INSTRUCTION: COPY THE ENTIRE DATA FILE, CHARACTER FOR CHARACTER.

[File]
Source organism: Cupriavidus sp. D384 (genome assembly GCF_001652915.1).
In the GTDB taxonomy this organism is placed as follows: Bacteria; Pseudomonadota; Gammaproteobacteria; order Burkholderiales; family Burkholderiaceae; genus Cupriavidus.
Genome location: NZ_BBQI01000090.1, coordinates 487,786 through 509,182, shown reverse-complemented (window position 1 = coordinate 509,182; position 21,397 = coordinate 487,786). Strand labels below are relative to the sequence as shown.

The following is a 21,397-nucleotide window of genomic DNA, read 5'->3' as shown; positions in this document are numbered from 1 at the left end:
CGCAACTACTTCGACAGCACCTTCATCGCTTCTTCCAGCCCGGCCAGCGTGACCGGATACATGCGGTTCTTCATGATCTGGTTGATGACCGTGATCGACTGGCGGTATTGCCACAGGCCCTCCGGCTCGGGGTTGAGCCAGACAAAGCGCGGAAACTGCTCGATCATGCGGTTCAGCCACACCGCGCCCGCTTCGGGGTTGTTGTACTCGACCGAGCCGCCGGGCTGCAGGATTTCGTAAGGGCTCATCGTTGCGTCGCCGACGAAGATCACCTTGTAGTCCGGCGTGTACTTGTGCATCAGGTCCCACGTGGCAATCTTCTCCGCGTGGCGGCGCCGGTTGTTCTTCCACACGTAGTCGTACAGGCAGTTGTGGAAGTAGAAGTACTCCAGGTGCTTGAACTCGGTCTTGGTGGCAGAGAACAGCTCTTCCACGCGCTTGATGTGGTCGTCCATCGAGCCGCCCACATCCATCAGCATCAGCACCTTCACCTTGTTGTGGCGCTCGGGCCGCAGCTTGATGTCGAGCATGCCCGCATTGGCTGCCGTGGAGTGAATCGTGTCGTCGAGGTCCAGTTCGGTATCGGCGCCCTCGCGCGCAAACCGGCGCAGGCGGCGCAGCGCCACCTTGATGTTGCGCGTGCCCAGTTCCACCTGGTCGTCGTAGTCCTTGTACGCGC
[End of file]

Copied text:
Source organism: Cupriavidus sp. D384 (genome assembly GCF_001652915.1).
In the GTDB taxonomy this organism is placed as follows: Bacteria; Pseudomonadota; Gammaproteobacteria; order Burkholderiales; family Burkholderiaceae; genus Cupriavidus.
Genome location: NZ_BBQI01000090.1, coordinates 487,786 through 509,182, shown reverse-complemented (window position 1 = coordinate 509,182; position 21,397 = coordinate 487,786). Strand labels below are relative to the sequence as shown.

The following is a 21,397-nucleotide window of genomic DNA, read 5'->3' as shown; positions in this document are numbered from 1 at the left end:
CGCAACTACTTCGACAGCACCTTCATCGCTTCTTCCAGCCCGGCCAGCGTGACCGGATACATGCGGTTCTTCATGATCTGGTTGATGACCGTGATCGACTGGCGGTATTGCCACAGGCCCTCCGGCTCGGGGTTGAGCCAGACAAAGCGCGGAAACTGCTCGATCATGCGGTTCAGCCACACCGCGCCCGCTTCGGGGTTGTTGTACTCGACCGAGCCGCCGGGCTGCAGGATTTCGTAAGGGCTCATCGTTGCGTCGCCGACGAAGATCACCTTGTAGTCCGGCGTGTACTTGTGCATCAGGTCCCACGTGGCAATCTTCTCCGCGTGGCGGCGCCGGTTGTTCTTCCACACGTAGTCGTACAGGCAGTTGTGGAAGTAGAAGTACTCCAGGTGCTTGAACTCGGTCTTGGTGGCAGAGAACAGCTCTTCCACGCGCTTGATGTGGTCGTCCATCGAGCCGCCCACATCCATCAGCATCAGCACCTTCACCTTGTTGTGGCGCTCGGGCCGCAGCTTGATGTCGAGCATGCCCGCATTGGCTGCCGTGGAGTGAATCGTGTCGTCGAGGTCCAGTTCGGTATCGGCGCCCTCGCGCGCAAACCGGCGCAGGCGGCGCAGCGCCACCTTGATGTTGCGCGTGCCCAGTTCCACCTGGTCGTCGTAGTCCTTGTACGCGC